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  • Writer's pictureDale DeBakcsy

Transmissions of Power: A Lalitha’s Road to Becoming India’s First Woman Engineer.

In 1919, when Ayyalasomayajula Lalitha was born in what was then the city of Madras, southern India lay at the intersection of a tantalizing and complex array of world historical forces, each tugging in its own direction, with modernizers and traditionalists, British colonial officials and emerging Indian nationalists and administrators each advocating their vision for what 20th Century India would become. For women in particular, the ebb and flow of that debate would have major ramifications for the opportunities available to them in the future, as the steady improvement in women’s rights in India gained over the course of the 19th century stood poised to either push through to a new and freer future or fall back to a tragedy laden past.


Lalitha’s story is an important thread in the fabric of women’s rights in 20th century India. When she was born, it was only ninety years since the British Raj had controversially banned the practice of ritual widow suicide, only sixty-three since widows were legally allowed to remarry (thanks in large part to the heroic efforts of Ishwar Chandra Vidyasagar), and only twenty eight years since the age of sexual consent had been raised by law from ten to twelve years of age. Each of those advances came in the face of steady opposition from traditionalists who argued against the changes as unwanted Western interference in sacred Hindu practices, and with the arrival of the Twentieth Century and its intendant expectation that independence lay just around the corner (an expectation that lay especially keenly in the air in 1919, as Indian soldiers returning from serving Great Britain in World War I reasonably expected, in recognition of their service, an expedited path to national independence which failed to materialize), the question loomed larger than ever, “What will become of women when independence is gained?”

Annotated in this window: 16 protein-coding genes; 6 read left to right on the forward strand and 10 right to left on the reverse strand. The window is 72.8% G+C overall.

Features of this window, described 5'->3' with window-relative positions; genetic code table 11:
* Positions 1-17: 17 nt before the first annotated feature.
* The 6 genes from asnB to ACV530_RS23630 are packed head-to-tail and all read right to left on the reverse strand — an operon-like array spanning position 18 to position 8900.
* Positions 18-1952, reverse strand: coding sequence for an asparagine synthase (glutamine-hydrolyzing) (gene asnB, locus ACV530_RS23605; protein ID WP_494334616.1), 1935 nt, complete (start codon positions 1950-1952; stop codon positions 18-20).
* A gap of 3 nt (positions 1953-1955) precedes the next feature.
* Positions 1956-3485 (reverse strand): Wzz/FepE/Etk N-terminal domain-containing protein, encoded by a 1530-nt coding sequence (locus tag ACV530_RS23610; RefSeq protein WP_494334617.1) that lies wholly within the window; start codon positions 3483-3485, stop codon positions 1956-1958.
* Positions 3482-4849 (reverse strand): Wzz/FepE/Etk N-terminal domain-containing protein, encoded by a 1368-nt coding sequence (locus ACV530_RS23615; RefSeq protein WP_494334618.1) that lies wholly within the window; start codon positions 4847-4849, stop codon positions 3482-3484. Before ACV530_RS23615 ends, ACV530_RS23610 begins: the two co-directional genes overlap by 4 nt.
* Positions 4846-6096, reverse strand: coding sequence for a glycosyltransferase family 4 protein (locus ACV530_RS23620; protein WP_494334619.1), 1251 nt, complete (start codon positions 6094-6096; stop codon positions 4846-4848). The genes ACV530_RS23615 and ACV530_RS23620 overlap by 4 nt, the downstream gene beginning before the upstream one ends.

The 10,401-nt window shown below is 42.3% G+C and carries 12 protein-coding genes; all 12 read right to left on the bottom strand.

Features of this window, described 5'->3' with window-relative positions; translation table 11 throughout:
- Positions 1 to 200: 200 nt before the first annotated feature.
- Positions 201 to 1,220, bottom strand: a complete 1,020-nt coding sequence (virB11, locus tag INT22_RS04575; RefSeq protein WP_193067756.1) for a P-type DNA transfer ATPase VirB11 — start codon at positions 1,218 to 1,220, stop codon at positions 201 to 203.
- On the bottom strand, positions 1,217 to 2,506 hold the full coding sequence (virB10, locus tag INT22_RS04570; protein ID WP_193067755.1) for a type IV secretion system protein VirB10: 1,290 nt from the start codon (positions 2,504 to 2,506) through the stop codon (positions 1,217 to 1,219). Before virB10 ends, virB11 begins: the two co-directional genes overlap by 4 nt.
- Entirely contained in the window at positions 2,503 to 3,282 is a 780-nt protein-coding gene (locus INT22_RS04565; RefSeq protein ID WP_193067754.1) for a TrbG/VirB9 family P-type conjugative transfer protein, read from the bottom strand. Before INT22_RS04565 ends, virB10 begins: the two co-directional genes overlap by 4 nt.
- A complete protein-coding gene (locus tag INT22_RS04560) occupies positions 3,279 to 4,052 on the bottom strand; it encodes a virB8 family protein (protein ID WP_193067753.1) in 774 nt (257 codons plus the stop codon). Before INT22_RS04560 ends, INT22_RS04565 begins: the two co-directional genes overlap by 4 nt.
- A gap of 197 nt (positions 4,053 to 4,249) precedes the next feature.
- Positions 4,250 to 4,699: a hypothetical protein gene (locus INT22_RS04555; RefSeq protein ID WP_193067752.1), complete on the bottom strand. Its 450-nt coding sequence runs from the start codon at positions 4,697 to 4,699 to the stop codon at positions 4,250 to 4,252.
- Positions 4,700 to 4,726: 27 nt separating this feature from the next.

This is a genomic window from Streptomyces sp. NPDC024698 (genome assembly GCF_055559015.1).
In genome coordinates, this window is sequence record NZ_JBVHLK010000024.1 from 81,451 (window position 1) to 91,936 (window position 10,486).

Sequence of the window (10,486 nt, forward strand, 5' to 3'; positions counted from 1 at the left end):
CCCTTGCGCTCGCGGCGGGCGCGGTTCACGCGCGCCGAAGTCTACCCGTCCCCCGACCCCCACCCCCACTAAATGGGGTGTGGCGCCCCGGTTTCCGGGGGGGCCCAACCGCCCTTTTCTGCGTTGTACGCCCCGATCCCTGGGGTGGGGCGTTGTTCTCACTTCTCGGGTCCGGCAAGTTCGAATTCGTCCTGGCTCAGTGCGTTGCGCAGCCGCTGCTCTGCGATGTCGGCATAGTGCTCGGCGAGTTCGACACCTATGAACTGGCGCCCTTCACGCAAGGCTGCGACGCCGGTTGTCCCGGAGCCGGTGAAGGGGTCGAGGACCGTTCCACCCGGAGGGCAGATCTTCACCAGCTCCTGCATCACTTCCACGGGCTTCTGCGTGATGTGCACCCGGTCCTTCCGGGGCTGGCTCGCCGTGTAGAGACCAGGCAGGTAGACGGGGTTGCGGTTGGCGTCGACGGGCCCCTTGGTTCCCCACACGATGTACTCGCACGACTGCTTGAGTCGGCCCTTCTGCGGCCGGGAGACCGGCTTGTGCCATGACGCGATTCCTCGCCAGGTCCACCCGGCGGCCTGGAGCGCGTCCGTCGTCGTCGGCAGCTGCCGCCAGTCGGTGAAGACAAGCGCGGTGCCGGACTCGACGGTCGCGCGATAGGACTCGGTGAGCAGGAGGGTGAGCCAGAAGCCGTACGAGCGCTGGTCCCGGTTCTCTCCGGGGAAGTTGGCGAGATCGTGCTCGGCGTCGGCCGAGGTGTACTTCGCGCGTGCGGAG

If we’ve gone on for some time about the complicated web of influences existent in the India of 1919, it’s because Ayyalasomayajula Lalitha was located directly at the center of that web. Her family spoke Telugu, though Tamil was the majority language in Madras at the time. Her father was an engineer, and more than that was a professor of engineering at the College of Engineering, Guindy, which was (and is) the oldest technical university in Asia, having been founded by the British in 1794 to meet the need for qualified surveyors in the Raj. He was progressive enough to see to it that Lalitha, the fifth of eight children, had a good education, but traditional enough that, when a marriage proposal was extended, it was accepted, and in 1934, at the age of fifteen, she was married, though on the condition that she still be permitted to finish her secondary school degree.